Last spring I approached my principal and assistant principal about having our junior high students bring their own devices to school. Our student population was growing, most of the junior high classes were in portables away from the main building, and our computer lab was very busy. Getting timely access to technology was becoming very challenging. Bring Your Own Device (BYOD) could solve many of our problems.
After getting approval, I sat down with our tech lead and together we hammered out a ‘press release’ and acceptable use policy. We leaned on the expertise of our District IT specialists. We debated about letting students bring a device of their choosing or requiring them to bring a Chromebook as we use Google Apps For Education. In the end, we recommended that students bring a Chromebook, but we allowed students to bring any device that could run Google apps efficiently and have sufficient battery power. If money was an issue, we would make sure that the student would have access to a device through our existing inventory.
In May, we sent the press release to all parents of the grades 6 to 8 students and posted it on our school’s communication site. Students needed to bring a device to school in the fall as part of their school supplies. Then we waited for the calls, concerns, and questions. Surprisingly, there were very few.
September came and most of our students brought their devices. Some had ordered a device online and were waiting for it to arrive. We provided a device for them until theirs arrived. A few families were unable to afford a device, so we are lending those students one of the school’s devices.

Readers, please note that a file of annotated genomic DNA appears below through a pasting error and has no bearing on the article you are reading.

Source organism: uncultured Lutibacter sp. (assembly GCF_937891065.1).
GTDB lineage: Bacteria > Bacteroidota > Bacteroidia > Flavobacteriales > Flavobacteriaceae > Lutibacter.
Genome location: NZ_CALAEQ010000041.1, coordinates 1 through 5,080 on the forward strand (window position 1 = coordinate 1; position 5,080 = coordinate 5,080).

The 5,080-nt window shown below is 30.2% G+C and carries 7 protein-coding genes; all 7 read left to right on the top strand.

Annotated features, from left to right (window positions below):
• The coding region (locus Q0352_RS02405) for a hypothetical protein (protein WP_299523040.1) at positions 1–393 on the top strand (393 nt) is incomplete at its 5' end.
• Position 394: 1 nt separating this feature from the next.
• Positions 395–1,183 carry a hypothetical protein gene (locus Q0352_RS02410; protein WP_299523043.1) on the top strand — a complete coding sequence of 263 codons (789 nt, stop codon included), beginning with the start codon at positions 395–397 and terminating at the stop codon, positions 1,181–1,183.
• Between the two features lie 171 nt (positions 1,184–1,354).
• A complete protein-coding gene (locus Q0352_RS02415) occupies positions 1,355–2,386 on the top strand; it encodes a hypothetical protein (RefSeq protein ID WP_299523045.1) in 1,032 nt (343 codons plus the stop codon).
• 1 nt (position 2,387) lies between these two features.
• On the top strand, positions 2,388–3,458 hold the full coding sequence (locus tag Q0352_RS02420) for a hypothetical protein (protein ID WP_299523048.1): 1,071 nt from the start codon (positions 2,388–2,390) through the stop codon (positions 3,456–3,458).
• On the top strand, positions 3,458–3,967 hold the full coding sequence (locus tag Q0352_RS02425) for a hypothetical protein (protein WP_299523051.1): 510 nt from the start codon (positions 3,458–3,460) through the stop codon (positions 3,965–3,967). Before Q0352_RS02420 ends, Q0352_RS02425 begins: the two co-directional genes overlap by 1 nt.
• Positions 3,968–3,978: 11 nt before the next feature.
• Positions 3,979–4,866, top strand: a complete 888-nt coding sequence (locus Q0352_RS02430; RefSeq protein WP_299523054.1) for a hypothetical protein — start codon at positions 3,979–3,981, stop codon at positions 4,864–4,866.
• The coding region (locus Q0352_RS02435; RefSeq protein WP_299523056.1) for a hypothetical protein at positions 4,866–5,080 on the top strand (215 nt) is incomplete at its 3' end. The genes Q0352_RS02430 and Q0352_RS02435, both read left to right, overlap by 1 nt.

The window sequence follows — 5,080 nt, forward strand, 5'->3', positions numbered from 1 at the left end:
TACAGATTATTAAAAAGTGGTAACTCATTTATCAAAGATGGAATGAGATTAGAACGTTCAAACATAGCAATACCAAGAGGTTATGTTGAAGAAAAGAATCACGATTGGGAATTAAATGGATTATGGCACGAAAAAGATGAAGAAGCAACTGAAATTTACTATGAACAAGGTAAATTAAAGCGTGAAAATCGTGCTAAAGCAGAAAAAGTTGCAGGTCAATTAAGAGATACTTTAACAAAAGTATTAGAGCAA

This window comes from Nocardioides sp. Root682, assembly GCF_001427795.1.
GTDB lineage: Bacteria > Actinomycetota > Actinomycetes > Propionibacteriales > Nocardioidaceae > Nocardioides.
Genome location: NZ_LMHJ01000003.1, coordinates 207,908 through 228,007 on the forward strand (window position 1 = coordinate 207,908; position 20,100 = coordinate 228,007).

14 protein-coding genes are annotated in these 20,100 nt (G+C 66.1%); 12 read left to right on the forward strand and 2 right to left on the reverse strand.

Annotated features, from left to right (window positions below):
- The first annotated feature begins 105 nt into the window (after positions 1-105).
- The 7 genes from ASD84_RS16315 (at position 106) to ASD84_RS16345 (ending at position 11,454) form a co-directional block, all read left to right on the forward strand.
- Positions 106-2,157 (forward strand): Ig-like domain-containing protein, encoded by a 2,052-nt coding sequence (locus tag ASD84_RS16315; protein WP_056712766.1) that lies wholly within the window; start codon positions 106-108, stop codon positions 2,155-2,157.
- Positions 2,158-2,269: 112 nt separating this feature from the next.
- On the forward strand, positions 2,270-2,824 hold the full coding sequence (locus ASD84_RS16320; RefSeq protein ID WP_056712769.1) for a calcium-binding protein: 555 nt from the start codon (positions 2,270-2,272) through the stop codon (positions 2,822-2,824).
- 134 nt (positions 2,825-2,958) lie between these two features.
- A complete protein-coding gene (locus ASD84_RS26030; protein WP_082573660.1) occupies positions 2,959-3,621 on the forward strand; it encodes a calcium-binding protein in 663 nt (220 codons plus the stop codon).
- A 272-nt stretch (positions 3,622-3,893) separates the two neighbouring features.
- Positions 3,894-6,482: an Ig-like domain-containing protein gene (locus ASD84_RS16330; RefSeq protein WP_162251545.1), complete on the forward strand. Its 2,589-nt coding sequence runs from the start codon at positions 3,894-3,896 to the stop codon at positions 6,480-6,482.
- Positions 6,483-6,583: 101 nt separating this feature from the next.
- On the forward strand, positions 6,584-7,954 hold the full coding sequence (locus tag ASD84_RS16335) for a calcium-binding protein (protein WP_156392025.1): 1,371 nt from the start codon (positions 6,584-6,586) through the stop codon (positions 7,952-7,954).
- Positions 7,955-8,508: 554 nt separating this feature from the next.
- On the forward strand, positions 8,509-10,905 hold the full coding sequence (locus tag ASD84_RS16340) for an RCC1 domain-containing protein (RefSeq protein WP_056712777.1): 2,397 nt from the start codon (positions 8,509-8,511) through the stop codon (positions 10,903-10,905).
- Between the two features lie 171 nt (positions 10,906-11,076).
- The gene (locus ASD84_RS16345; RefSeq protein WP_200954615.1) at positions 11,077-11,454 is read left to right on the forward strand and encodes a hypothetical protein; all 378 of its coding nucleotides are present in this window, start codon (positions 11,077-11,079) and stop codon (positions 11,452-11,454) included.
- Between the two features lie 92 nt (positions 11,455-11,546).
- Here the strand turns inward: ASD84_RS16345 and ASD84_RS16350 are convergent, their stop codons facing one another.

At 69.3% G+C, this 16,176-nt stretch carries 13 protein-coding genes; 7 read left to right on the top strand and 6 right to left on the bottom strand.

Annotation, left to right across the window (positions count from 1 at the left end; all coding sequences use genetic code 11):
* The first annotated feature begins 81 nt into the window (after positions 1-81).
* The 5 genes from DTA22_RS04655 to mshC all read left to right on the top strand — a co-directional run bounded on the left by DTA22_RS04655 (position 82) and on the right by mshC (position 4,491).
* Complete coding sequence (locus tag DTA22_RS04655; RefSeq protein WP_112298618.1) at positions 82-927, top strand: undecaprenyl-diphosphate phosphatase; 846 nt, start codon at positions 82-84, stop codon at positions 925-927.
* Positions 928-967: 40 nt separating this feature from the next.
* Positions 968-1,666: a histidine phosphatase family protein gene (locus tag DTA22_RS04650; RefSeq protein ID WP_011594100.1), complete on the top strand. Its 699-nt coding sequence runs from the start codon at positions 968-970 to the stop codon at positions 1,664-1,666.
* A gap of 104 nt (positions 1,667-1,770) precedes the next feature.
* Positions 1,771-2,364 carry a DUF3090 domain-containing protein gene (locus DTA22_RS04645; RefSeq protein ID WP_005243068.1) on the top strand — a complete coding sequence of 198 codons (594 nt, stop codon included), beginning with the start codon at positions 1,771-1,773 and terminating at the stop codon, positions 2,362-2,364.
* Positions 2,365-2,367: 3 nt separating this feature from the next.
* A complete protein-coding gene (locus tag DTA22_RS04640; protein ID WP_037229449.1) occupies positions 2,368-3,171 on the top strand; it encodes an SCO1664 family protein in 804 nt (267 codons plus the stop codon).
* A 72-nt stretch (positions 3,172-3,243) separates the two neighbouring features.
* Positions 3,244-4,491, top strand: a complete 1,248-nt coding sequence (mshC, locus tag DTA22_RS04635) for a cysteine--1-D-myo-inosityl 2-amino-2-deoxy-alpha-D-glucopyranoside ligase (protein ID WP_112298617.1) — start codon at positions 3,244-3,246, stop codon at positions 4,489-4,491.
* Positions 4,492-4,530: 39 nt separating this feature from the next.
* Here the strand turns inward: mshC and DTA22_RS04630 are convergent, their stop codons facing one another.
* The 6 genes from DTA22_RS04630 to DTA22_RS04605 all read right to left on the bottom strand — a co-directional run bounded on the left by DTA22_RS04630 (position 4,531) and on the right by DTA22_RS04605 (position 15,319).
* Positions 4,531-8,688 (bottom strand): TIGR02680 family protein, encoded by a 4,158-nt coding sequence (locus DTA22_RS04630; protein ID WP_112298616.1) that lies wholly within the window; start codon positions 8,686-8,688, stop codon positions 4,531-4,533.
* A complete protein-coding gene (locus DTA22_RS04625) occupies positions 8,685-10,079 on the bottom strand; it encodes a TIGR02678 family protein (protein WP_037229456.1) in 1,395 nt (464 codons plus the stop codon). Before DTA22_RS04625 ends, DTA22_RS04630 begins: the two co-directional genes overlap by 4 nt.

Students are bringing in a variety of devices, from iPhones to laptops. While we have had a few issues, there hasn’t been anything that we haven’t been able to handle. Best of all, students willingly help each other troubleshooting issues.
At a recent meeting, we were discussing what made BYOD a success. Some of us thought it was because many of our families could afford the devices or already had them. (We are not in a high socio-economic area, but neither are we inner city). Others thought that it was because many of our parents place a high value on education. (Our population is about 65% E.L.L.)
While that is certainly true, I also think that a few other factors contributed to it as well. One is that students are free to choose what device they can use. Another is that we offer choice in the classroom. We have textbooks for those who prefer to use them in conjunction with the device. And, teachers are comfortable using technology and sharing new discoveries with each other. In addition, we are switching our assignments as we go along and not pressuring each other to have it all done at once.
Another factor has been our tech lead. She teaches Social Studies and has had a set of netbooks in her portable for awhile. The textbook has been online since January 2014, and she puts many of her assignments online. So students are very familiar with the process, and parents have been able to see the benefits.
We are still in the honeymoon stage of this, but so far we have been able to address the issues that have come up. The benefits, though, have been immense.
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